One of the biggest mistakes that beginner preppers make with emergency food storage is forgetting that it can go bad.
Yes, even canned foods can go bad!
The last thing you want to happen after a disaster is to reach for your food stockpiles only to realize they are all inedible.
So just how long does canned food last? And how do you make sure your canned emergency food supply stays safe to eat?
Canned Food Expiration Dates
Contrary to what most people think (or are led to think), there are NO federal laws about expiration dates on food. The only exception is for infant formula, which is required to have an expiration date.
Some states do have their own laws requiring sell-by dates on meat and dairy products – but none legally require it on canned foods.
So what are those “best by” and “use by” dates on canned foods?
Those are arbitrary dates that the food manufacturer slapped on their products.
In some cases, such as with fresh milk, it does make sense to have an expiration date. No one likes to buy a gallon of milk only to realize it has already started to spoil.
However, with canned foods, the expiration date has nothing to do with whether the food is safe to eat!
Canned Foods Are Safe to Eat for Decades
Let’s say that a disaster has struck. You and your family are starving to death. You miraculously find an old can of beans tucked away… But the expiration date past 5 years ago. Do you eat the expired canned food?
I’d say YES! Eat the expired canned food!!!
(though for legal reasons, I have to warn you not to eat expired food)
The National Food Processors Association (NFPA) is a research group that looks into issues like food expiration dates and freshness. They once got their hands on some old cans of food.
One of the scientists analyzed a can of corn from 1934 and found it to be pretty much as good as a new can of corn. The only difference in the analysis was that some nutrient levels were lower. The same was found true of very old cans of oysters, tomatoes, and red peppers.
Since canned foods are sterilized and then sealed in an air-tight environment, they won’t breed bacteria. The reason for the expiration date has to do with freshness and taste. After a while of sitting in water, the canned foods can get mushy and lose their flavor. They’ll still be safe to eat, just taste gross.
According to the USDA, high-acid canned goods (tomatoes, citrus fruits etc.) will stay fresh for 12 – 18 months and low-acid canned goods (meats, most veggies, etc.) will stay fresh for 2 to 5 years.
Again, you can still eat canned foods after this time period. They might not taste as fresh as when they were canned and may have lost some vitamins, but they will still probably be safe to eat.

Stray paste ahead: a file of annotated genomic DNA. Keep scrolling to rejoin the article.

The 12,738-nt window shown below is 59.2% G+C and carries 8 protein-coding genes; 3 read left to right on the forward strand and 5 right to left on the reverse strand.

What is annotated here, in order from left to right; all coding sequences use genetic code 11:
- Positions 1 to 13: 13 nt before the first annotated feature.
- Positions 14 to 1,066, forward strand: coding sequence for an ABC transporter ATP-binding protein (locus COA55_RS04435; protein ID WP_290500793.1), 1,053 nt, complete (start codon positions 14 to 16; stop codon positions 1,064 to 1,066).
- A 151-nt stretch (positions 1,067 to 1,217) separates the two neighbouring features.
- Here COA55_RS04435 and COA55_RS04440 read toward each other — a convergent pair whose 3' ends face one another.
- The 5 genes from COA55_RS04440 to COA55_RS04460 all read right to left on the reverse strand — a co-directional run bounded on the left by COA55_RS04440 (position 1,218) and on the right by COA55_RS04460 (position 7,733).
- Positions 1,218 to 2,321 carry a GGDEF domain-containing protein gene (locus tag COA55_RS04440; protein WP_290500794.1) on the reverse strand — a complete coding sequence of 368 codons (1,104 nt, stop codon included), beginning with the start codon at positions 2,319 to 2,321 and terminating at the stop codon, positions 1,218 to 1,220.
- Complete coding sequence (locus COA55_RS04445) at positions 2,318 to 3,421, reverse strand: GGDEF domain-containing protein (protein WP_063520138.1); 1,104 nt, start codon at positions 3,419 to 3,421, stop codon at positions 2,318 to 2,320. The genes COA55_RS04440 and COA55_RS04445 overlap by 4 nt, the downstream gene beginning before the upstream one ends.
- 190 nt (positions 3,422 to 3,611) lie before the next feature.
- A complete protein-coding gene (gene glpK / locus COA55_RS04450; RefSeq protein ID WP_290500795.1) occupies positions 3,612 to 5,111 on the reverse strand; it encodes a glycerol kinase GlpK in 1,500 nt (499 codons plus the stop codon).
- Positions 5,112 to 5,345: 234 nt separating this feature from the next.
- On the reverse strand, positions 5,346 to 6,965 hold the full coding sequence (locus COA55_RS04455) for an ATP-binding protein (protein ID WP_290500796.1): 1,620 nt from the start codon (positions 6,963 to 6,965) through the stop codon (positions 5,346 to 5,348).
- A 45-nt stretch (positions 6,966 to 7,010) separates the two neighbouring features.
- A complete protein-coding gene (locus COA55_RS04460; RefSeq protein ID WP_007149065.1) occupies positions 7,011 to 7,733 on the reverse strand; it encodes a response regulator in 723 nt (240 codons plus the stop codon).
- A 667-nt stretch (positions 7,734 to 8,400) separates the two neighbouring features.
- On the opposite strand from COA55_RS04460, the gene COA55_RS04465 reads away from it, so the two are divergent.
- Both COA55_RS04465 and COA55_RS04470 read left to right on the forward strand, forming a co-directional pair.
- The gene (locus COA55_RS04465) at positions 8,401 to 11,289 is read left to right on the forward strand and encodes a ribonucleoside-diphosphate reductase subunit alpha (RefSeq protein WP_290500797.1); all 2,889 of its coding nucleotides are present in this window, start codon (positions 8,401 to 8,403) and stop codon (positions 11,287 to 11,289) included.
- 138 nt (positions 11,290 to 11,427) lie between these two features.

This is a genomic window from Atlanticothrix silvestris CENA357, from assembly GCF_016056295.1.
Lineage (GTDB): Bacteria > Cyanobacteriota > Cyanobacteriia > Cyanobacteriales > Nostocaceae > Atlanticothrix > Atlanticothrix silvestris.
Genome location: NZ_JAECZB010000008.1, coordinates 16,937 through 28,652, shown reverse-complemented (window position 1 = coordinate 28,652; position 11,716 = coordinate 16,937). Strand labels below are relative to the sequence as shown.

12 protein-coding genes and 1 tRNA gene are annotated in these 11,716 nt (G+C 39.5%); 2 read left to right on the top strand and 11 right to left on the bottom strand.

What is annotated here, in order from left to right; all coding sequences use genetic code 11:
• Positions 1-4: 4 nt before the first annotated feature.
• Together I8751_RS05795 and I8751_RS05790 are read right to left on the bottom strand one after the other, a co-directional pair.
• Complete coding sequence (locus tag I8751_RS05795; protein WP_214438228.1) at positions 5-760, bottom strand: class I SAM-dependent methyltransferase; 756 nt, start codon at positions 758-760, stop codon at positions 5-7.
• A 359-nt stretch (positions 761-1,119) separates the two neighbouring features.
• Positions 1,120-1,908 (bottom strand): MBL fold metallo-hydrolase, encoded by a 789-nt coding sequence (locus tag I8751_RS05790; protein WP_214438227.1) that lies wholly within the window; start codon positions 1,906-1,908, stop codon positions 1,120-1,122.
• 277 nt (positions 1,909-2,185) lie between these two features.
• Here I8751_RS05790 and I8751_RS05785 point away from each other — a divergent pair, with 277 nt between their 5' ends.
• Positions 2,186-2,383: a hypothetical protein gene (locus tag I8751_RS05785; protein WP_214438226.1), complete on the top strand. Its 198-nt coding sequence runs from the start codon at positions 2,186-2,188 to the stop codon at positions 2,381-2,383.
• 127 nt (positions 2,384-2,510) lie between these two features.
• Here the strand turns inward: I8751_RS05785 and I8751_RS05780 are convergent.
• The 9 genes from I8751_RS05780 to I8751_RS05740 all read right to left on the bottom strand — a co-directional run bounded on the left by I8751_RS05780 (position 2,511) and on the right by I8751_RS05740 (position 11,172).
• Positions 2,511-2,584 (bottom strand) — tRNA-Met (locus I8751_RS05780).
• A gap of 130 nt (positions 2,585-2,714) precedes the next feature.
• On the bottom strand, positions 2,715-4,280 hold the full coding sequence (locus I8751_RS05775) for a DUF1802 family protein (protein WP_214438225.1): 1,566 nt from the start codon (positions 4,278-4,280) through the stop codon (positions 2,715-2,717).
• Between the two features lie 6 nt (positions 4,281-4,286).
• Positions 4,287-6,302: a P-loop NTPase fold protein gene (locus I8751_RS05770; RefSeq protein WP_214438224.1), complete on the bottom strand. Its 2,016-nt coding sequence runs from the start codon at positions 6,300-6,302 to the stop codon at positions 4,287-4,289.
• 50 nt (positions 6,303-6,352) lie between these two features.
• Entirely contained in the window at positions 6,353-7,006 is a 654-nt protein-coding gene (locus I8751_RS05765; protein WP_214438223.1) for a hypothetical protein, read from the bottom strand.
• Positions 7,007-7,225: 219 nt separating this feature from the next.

When NOT to Eat Expired Canned Foods
In general, canned foods can last for decades after their expiration date. But this doesn’t mean they are always safe to eat.
If air manages to leak into the canned food, such as if the seal breaks, then it could become contaminated. Botulism is a big risk here.
Botulism, which is caused by the bacteria Clostridium botulinum, releases toxins that can paralyze or kill you. Botulism used to be fairly common because of bad home canning practices. The bacteria weren’t killed before canning the food and they would multiply within the can.
You can’t see or taste botulism on canned food. However, there are other signs that a can of food might have gone bad.
Exterior Signs a Can of Food Has Gone Bad:
- The sides of the can or its lid are bulging
- The can is rusty or corroded
- The can is leaking food
Interior Signs a Can of Food Has Gone Bad:
- There are small bubbles in the liquid inside the can
- Bad odors
- The food has become mushy
- The liquid is cloudy
- The contents explode after the can is opened
If you see any of these signs that the canned food has gone bad, do NOT eat it!!! Don’t risk your or your family’s health!
Rotate Your Canned Foods
Just because canned food can last for decades, it doesn’t mean you should let it sit around for decades. To play it safe, make sure your canned foods are fresh by rotating them.
The best advice I can give for making sure your canned foods (and other survival foods) are rotated is this:
Only stockpile emergency foods which you normally eat on a daily basis!
For example, if you don’t usually eat rice and beans, don’t make these part of your 30 day emergency food stockpile. You’ll never rotate through your stockpile before it expires.
Plus, who wants to suddenly start eating a bunch of weird new foods in the wake of a disaster?
It would be small comfort to have your favorite foods stockpiled to get you through the event.
See more about Prepper Foods.